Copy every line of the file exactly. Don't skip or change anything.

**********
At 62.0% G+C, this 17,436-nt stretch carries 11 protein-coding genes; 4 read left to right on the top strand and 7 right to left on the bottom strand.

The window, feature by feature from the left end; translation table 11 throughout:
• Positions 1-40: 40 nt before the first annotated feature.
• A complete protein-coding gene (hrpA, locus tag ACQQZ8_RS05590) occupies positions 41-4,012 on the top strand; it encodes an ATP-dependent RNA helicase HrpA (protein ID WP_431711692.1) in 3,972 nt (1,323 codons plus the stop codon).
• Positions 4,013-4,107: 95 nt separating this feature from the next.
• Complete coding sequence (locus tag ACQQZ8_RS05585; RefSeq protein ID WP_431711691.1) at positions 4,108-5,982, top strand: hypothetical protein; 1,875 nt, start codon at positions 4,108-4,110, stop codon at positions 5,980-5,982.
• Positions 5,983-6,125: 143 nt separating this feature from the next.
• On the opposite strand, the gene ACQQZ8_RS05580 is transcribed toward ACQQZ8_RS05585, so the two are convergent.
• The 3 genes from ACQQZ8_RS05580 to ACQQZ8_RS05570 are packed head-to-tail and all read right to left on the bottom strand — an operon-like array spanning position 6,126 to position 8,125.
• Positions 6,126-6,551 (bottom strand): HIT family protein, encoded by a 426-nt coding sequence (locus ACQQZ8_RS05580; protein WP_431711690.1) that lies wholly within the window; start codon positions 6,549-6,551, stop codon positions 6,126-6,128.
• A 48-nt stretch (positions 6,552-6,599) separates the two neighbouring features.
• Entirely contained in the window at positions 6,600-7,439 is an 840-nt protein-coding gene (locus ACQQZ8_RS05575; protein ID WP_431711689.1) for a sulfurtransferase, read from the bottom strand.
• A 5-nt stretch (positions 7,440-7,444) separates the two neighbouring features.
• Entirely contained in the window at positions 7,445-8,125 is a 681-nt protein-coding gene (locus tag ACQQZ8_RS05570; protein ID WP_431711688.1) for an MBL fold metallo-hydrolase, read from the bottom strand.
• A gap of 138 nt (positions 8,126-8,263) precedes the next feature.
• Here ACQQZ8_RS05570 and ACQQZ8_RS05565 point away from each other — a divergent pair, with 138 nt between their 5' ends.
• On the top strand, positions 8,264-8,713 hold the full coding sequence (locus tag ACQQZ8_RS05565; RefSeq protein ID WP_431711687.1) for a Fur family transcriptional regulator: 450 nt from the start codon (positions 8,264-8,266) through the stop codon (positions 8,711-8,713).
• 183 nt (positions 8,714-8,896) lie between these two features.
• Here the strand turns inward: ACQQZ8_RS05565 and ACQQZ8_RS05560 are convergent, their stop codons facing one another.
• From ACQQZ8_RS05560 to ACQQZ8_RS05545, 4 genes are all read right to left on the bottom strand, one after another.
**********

At 62.0% G+C, this 17,436-nt stretch carries 11 protein-coding genes; 4 read left to right on the top strand and 7 right to left on the bottom strand.

The window, feature by feature from the left end; translation table 11 throughout:
• Positions 1-40: 40 nt before the first annotated feature.
• A complete protein-coding gene (hrpA, locus tag ACQQZ8_RS05590) occupies positions 41-4,012 on the top strand; it encodes an ATP-dependent RNA helicase HrpA (protein ID WP_431711692.1) in 3,972 nt (1,323 codons plus the stop codon).
• Positions 4,013-4,107: 95 nt separating this feature from the next.
• Complete coding sequence (locus tag ACQQZ8_RS05585; RefSeq protein ID WP_431711691.1) at positions 4,108-5,982, top strand: hypothetical protein; 1,875 nt, start codon at positions 4,108-4,110, stop codon at positions 5,980-5,982.
• Positions 5,983-6,125: 143 nt separating this feature from the next.
• On the opposite strand, the gene ACQQZ8_RS05580 is transcribed toward ACQQZ8_RS05585, so the two are convergent.
• The 3 genes from ACQQZ8_RS05580 to ACQQZ8_RS05570 are packed head-to-tail and all read right to left on the bottom strand — an operon-like array spanning position 6,126 to position 8,125.
• Positions 6,126-6,551 (bottom strand): HIT family protein, encoded by a 426-nt coding sequence (locus ACQQZ8_RS05580; protein WP_431711690.1) that lies wholly within the window; start codon positions 6,549-6,551, stop codon positions 6,126-6,128.
• A 48-nt stretch (positions 6,552-6,599) separates the two neighbouring features.
• Entirely contained in the window at positions 6,600-7,439 is an 840-nt protein-coding gene (locus ACQQZ8_RS05575; protein ID WP_431711689.1) for a sulfurtransferase, read from the bottom strand.
• A 5-nt stretch (positions 7,440-7,444) separates the two neighbouring features.
• Entirely contained in the window at positions 7,445-8,125 is a 681-nt protein-coding gene (locus tag ACQQZ8_RS05570; protein ID WP_431711688.1) for an MBL fold metallo-hydrolase, read from the bottom strand.
• A gap of 138 nt (positions 8,126-8,263) precedes the next feature.
• Here ACQQZ8_RS05570 and ACQQZ8_RS05565 point away from each other — a divergent pair, with 138 nt between their 5' ends.
• On the top strand, positions 8,264-8,713 hold the full coding sequence (locus tag ACQQZ8_RS05565; RefSeq protein ID WP_431711687.1) for a Fur family transcriptional regulator: 450 nt from the start codon (positions 8,264-8,266) through the stop codon (positions 8,711-8,713).
• 183 nt (positions 8,714-8,896) lie between these two features.
• Here the strand turns inward: ACQQZ8_RS05565 and ACQQZ8_RS05560 are convergent, their stop codons facing one another.
• From ACQQZ8_RS05560 to ACQQZ8_RS05545, 4 genes are all read right to left on the bottom strand, one after another.